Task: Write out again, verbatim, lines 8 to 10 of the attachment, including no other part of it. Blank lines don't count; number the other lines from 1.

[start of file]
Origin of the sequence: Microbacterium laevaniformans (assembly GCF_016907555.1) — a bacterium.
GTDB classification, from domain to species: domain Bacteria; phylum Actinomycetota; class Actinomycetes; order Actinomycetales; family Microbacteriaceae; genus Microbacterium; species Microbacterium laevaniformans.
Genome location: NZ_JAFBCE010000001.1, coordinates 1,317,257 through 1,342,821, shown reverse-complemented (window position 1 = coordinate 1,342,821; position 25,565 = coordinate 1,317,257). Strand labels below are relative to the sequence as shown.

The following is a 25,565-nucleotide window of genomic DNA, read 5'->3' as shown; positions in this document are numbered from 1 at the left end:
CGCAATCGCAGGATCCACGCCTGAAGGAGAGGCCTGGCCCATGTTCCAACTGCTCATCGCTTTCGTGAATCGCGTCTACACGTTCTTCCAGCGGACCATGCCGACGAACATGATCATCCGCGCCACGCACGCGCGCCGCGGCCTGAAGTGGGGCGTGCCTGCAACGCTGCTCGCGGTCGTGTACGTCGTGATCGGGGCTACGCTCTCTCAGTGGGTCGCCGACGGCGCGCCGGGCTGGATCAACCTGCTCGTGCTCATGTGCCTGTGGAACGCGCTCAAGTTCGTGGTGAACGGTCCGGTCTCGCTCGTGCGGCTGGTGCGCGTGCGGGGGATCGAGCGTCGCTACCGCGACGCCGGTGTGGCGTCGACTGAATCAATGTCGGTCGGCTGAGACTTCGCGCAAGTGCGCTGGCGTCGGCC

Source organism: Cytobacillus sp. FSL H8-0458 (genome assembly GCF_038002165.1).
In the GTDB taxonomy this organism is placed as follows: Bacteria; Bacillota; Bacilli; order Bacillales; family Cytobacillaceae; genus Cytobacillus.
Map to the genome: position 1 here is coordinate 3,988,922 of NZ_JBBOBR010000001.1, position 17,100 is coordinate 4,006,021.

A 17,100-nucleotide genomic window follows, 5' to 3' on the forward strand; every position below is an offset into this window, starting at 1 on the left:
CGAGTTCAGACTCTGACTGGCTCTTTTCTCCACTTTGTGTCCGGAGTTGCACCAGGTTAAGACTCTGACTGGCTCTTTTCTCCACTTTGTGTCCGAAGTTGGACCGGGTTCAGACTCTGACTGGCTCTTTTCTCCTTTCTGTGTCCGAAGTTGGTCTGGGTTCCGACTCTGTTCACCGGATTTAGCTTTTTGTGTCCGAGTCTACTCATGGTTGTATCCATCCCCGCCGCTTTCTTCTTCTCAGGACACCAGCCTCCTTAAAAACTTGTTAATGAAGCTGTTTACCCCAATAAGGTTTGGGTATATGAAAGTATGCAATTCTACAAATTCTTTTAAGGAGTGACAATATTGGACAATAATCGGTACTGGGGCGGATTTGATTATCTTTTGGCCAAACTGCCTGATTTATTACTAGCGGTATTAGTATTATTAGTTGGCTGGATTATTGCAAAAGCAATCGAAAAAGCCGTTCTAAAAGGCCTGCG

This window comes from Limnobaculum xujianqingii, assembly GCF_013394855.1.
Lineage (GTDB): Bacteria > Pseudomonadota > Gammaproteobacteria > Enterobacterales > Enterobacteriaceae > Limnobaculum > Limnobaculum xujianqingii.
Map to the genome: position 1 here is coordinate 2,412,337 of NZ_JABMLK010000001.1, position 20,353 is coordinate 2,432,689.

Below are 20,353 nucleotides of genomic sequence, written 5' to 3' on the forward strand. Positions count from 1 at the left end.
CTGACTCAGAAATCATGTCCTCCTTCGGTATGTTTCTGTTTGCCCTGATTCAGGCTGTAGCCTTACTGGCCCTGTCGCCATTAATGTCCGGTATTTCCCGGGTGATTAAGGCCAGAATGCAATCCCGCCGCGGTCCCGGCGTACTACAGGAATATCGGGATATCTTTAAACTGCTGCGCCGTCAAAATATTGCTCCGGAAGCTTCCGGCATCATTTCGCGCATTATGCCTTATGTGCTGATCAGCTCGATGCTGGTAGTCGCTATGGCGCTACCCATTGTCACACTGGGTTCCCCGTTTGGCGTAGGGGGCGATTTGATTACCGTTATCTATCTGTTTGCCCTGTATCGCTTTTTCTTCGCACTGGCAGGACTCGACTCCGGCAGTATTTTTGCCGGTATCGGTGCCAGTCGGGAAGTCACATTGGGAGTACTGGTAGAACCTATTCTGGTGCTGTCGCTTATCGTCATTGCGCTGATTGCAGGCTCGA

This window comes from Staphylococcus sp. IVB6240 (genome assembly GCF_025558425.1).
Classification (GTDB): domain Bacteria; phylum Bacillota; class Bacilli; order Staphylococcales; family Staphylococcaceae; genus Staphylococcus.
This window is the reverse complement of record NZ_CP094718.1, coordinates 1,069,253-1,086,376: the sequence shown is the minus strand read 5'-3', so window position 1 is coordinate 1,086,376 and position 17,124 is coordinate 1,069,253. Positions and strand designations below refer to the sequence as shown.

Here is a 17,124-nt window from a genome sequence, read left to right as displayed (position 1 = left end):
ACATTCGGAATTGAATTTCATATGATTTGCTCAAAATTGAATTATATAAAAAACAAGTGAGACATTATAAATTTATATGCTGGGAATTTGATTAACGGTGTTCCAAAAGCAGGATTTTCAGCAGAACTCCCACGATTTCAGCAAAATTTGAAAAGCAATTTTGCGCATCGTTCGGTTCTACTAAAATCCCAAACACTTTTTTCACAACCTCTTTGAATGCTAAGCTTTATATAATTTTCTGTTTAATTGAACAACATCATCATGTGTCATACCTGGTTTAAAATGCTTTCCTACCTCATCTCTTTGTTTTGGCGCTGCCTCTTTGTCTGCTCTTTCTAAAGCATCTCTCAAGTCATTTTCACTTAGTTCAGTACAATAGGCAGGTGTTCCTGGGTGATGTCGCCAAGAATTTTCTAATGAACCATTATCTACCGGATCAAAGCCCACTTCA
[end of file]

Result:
Map to the genome: position 1 here is coordinate 3,988,922 of NZ_JBBOBR010000001.1, position 17,100 is coordinate 4,006,021.

A 17,100-nucleotide genomic window follows, 5' to 3' on the forward strand; every position below is an offset into this window, starting at 1 on the left:
CGAGTTCAGACTCTGACTGGCTCTTTTCTCCACTTTGTGTCCGGAGTTGCACCAGGTTAAGACTCTGACTGGCTCTTTTCTCCACTTTGTGTCCGAAGTTGGACCGGGTTCAGACTCTGACTGGCTCTTTTCTCCTTTCTGTGTCCGAAGTTGGTCTGGGTTCCGACTCTGTTCACCGGATTTAGCTTTTTGTGTCCGAGTCTACTCATGGTTGTATCCATCCCCGCCGCTTTCTTCTTCTCAGGACACCAGCCTCCTTAAAAACTTGTTAATGAAGCTGTTTACCCCAATAAGGTTTGGGTATATGAAAGTATGCAATTCTACAAATTCTTTTAAGGAGTGACAATATTGGACAATAATCGGTACTGGGGCGGATTTGATTATCTTTTGGCCAAACTGCCTGATTTATTACTAGCGGTATTAGTATTATTAGTTGGCTGGATTATTGCAAAAGCAATCGAAAAAGCCGTTCTAAAAGGCCTGCG